Part I: Current Market Pricing and Opportunities

We currently consider the rewards for owning credit to be thin as credit spreads and yields are at, or close to, record lows. This can be seen by Figures 1 and 2 to the right.

However, we believe some areas still offer attractive LONG opportunities such as:

• Short duration High Yield credits

• COVID “re-opening” plays

• Strong COVID performing credits

• Positive Event Opportunities: Re-financings of short calls, legacy financials (Liability Management Exercises) & IPOs/M&A (i.e. winners picking off the losers)

• Primary Market: Attractively-priced new issues that we would consider as strong core long positions

• Equity-linked Ideas: Convertibles near their bond floors (i.e. owning the call option with limited downside); re-org equity where the positive credit story changes into more of an equity-related story

Source: ICE Indices, US High Yield refers to the ICE BofA US High Yield Index Ticker: H0A0 as of 11 February 2021.

Figure 1. US High Yield Yield-to-Worst (%)

Figure 2. US High Yield Spreads (bps)

Part II: As Credit Markets Face Twin Threats

We also believe that the risks of owning credit may be high, if economies:

• Rebound too strongly (with rising inflationary expectations as emphasized by Figure 3). If this were to occur we could see a mass exit from fixed income markets as the risk-free rate rises.

• Fail to develop sufficient momentum, which would likely lead to spread widening as default expectations increase (refer to Figure 4).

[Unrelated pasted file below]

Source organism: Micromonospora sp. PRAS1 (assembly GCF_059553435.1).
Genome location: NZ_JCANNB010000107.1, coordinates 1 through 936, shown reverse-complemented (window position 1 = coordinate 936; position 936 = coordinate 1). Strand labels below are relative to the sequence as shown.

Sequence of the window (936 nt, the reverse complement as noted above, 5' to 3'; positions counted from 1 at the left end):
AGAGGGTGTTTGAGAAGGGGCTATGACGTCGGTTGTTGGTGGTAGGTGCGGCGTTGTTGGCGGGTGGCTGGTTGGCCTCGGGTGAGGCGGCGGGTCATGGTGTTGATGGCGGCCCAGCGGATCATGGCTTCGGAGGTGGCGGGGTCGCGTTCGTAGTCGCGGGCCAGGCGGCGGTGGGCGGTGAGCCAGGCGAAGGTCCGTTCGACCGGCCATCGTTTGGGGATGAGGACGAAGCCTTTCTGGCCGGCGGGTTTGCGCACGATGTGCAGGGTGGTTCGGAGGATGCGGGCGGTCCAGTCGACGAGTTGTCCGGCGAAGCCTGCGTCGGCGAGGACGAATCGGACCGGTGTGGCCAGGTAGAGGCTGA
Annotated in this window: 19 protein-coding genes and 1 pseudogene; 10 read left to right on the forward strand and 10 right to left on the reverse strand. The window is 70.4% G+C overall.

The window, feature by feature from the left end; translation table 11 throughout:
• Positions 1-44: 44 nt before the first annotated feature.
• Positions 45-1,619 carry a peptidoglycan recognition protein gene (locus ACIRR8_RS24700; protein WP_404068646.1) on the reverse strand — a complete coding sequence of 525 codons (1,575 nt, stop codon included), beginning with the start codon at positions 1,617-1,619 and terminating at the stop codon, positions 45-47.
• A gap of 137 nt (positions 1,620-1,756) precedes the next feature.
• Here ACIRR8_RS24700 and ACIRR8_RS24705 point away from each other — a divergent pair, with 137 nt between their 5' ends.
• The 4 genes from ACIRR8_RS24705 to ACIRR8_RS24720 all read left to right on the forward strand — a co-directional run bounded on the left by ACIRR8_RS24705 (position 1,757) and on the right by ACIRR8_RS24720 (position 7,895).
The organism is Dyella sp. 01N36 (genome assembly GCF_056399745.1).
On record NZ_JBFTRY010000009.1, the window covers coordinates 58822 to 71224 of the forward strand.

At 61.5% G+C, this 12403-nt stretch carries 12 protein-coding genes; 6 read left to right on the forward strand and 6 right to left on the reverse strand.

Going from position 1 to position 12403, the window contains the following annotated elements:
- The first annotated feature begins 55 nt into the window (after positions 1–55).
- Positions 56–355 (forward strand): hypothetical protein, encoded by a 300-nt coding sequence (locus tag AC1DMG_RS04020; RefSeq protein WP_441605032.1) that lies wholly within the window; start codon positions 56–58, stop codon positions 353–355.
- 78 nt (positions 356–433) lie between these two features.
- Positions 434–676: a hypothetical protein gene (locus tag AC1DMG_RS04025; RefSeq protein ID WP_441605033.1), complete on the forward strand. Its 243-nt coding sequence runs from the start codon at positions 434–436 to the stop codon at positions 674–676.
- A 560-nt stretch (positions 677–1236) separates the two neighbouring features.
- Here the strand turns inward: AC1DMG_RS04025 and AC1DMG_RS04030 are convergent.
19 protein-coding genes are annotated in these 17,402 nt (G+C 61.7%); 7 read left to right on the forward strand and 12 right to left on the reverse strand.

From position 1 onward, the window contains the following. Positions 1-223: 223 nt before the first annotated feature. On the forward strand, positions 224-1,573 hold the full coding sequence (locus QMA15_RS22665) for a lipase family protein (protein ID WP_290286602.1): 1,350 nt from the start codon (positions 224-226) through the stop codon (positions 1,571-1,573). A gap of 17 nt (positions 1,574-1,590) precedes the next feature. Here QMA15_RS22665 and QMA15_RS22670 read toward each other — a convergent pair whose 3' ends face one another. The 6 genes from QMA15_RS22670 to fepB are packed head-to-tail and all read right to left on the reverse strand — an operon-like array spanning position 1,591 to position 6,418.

Consequently, given these risks we expect rising market volatility and spread dispersion in credit markets, looking out over the next 12 – 18 months.

Figure 3. Rising inflation expectations & commodity prices1

Figure 4. Increasing leverage in High Yield, while credit spreads move lower2

So, what would we consider for the SHORT side of our balance sheet?

• Fundamentally weak businesses that are overpriced/will require restructuring (regardless of COVID)

• Credits perceived to have manageable COVID-related risk but we believe that optimism to be misplaced

• Credits that are likely to struggle to refinance as debt maturities shorten

• Names/sectors where we identify downside asymmetry (negative convexity) in combination with anticipated deteriorating future performance

What are some potential portfolio exposures we might consider hedging?

• Interest Rate Risk (through Government bonds, futures and bond options)

• Market Beta Risk (through credit indices: CDX & iTraxx, credit swaptions, out-the-money equity puts, ETFs and IBOXX indices)



Source: Bloomberg Finance L.P, US 10-Year Breakeven: USGGBE10 Index; Commodity prices refer to the Bloomberg Commodity Index (BCOM), as of 18 February 2021.

Source: ZeroHedge, ICE Indices. US High Yield refers to the ICE BofA US High Yield Index Ticker: H0A0 as of 11 February 2021.


All information and opinions contained in these articles represent the judgment of Simon Thorp at the time of publication and are subject to change without notice. The views expressed are those of the Portfolio Manager but may not be the views of Aperture Investors UK, Ltd and its parent company Aperture Investors, LLC (“Aperture”). For more information about costs, risks and conditions in relation to an investment or a service, please always read the relevant legal documents.